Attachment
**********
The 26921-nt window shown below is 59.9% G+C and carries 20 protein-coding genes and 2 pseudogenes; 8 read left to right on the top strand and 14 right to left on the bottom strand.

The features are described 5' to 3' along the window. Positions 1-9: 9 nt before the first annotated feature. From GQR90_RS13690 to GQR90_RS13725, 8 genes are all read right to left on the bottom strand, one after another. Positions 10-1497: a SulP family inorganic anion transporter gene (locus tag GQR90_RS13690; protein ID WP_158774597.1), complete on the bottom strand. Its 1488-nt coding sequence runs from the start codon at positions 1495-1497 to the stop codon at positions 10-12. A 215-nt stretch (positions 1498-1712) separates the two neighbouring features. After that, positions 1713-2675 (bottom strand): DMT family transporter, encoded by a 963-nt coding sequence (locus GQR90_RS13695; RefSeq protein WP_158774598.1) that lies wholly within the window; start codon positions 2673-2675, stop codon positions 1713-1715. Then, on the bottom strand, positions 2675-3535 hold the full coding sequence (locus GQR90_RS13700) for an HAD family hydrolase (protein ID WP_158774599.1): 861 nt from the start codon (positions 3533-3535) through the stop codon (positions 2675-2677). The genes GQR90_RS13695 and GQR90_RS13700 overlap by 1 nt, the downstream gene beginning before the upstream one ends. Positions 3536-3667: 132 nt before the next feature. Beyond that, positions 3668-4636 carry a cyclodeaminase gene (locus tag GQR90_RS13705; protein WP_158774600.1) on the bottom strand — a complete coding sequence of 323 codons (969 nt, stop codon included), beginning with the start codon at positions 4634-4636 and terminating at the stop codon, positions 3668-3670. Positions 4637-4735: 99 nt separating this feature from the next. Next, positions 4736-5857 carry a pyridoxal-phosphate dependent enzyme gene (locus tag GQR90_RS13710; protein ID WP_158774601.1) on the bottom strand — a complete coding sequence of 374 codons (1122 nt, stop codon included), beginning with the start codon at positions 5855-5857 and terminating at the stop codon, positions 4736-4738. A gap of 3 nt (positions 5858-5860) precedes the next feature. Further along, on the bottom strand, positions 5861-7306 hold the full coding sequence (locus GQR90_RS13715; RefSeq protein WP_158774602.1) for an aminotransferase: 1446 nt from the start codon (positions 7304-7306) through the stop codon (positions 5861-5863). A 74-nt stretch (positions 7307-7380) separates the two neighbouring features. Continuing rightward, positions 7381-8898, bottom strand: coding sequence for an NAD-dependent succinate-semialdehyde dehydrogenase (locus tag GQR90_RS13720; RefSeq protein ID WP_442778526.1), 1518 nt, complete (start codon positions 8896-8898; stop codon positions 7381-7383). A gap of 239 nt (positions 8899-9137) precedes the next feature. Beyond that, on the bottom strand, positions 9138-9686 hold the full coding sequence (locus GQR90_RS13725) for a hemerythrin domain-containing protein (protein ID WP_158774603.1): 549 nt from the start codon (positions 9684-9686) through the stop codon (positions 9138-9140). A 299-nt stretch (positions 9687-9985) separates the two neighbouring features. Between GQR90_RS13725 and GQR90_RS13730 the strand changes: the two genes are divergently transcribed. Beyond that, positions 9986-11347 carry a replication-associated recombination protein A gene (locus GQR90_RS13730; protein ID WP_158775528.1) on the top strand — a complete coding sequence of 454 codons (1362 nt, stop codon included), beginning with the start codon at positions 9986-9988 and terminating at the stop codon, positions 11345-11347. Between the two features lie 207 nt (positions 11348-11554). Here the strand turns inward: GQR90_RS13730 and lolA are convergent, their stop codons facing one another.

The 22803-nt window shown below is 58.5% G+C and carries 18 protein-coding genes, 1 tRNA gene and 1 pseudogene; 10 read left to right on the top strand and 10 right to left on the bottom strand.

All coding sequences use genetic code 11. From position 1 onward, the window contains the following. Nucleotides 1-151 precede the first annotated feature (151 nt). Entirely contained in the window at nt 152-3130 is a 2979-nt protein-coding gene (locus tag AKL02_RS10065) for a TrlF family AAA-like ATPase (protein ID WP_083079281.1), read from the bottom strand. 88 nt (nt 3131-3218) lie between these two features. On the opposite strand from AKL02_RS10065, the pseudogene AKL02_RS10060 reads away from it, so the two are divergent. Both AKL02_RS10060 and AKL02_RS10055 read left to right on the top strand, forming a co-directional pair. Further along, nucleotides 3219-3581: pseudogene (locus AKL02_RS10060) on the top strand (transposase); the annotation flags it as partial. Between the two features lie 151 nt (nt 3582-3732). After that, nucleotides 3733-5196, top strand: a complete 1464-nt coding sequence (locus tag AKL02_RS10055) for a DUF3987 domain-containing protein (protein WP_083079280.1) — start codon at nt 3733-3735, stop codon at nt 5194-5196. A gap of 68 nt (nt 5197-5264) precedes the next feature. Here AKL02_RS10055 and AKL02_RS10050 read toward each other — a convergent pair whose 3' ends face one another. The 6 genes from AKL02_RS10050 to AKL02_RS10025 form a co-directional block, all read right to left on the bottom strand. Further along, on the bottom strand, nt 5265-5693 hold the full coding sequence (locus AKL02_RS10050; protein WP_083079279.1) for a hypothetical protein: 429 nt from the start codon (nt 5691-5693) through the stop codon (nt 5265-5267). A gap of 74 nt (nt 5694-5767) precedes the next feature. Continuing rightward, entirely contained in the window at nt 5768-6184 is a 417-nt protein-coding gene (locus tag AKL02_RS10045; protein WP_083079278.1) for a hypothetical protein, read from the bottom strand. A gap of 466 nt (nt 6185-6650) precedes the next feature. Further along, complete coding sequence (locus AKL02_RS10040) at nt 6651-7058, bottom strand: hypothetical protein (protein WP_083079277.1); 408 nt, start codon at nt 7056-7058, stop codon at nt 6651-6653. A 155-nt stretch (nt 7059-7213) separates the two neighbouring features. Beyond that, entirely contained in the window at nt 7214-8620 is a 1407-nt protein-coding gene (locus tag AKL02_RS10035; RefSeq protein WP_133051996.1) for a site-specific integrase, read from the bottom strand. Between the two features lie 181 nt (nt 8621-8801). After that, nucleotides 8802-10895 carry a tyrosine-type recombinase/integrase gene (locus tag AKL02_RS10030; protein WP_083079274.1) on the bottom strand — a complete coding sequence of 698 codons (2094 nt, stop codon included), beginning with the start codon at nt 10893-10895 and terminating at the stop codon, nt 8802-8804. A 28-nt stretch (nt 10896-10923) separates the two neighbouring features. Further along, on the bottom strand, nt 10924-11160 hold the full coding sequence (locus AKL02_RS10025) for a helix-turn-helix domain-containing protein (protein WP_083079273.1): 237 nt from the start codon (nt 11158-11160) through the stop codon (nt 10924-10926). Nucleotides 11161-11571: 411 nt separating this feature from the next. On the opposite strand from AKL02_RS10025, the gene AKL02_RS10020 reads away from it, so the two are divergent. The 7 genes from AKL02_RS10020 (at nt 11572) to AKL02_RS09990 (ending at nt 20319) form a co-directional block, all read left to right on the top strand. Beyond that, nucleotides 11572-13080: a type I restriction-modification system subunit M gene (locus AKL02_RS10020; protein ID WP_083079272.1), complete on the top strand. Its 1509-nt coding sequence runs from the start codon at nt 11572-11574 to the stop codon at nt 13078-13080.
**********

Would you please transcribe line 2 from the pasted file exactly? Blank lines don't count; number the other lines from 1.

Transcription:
The features are described 5' to 3' along the window. Positions 1-9: 9 nt before the first annotated feature. From GQR90_RS13690 to GQR90_RS13725, 8 genes are all read right to left on the bottom strand, one after another. Positions 10-1497: a SulP family inorganic anion transporter gene (locus tag GQR90_RS13690; protein ID WP_158774597.1), complete on the bottom strand. Its 1488-nt coding sequence runs from the start codon at positions 1495-1497 to the stop codon at positions 10-12. A 215-nt stretch (positions 1498-1712) separates the two neighbouring features. After that, positions 1713-2675 (bottom strand): DMT family transporter, encoded by a 963-nt coding sequence (locus GQR90_RS13695; RefSeq protein WP_158774598.1) that lies wholly within the window; start codon positions 2673-2675, stop codon positions 1713-1715. Then, on the bottom strand, positions 2675-3535 hold the full coding sequence (locus GQR90_RS13700) for an HAD family hydrolase (protein ID WP_158774599.1): 861 nt from the start codon (positions 3533-3535) through the stop codon (positions 2675-2677). The genes GQR90_RS13695 and GQR90_RS13700 overlap by 1 nt, the downstream gene beginning before the upstream one ends. Positions 3536-3667: 132 nt before the next feature. Beyond that, positions 3668-4636 carry a cyclodeaminase gene (locus tag GQR90_RS13705; protein WP_158774600.1) on the bottom strand — a complete coding sequence of 323 codons (969 nt, stop codon included), beginning with the start codon at positions 4634-4636 and terminating at the stop codon, positions 3668-3670. Positions 4637-4735: 99 nt separating this feature from the next. Next, positions 4736-5857 carry a pyridoxal-phosphate dependent enzyme gene (locus tag GQR90_RS13710; protein ID WP_158774601.1) on the bottom strand — a complete coding sequence of 374 codons (1122 nt, stop codon included), beginning with the start codon at positions 5855-5857 and terminating at the stop codon, positions 4736-4738. A gap of 3 nt (positions 5858-5860) precedes the next feature. Further along, on the bottom strand, positions 5861-7306 hold the full coding sequence (locus GQR90_RS13715; RefSeq protein WP_158774602.1) for an aminotransferase: 1446 nt from the start codon (positions 7304-7306) through the stop codon (positions 5861-5863). A 74-nt stretch (positions 7307-7380) separates the two neighbouring features. Continuing rightward, positions 7381-8898, bottom strand: coding sequence for an NAD-dependent succinate-semialdehyde dehydrogenase (locus tag GQR90_RS13720; RefSeq protein ID WP_442778526.1), 1518 nt, complete (start codon positions 8896-8898; stop codon positions 7381-7383). A gap of 239 nt (positions 8899-9137) precedes the next feature. Beyond that, on the bottom strand, positions 9138-9686 hold the full coding sequence (locus GQR90_RS13725) for a hemerythrin domain-containing protein (protein ID WP_158774603.1): 549 nt from the start codon (positions 9684-9686) through the stop codon (positions 9138-9140). A 299-nt stretch (positions 9687-9985) separates the two neighbouring features. Between GQR90_RS13725 and GQR90_RS13730 the strand changes: the two genes are divergently transcribed. Beyond that, positions 9986-11347 carry a replication-associated recombination protein A gene (locus GQR90_RS13730; protein ID WP_158775528.1) on the top strand — a complete coding sequence of 454 codons (1362 nt, stop codon included), beginning with the start codon at positions 9986-9988 and terminating at the stop codon, positions 11345-11347. Between the two features lie 207 nt (positions 11348-11554). Here the strand turns inward: GQR90_RS13730 and lolA are convergent, their stop codons facing one another.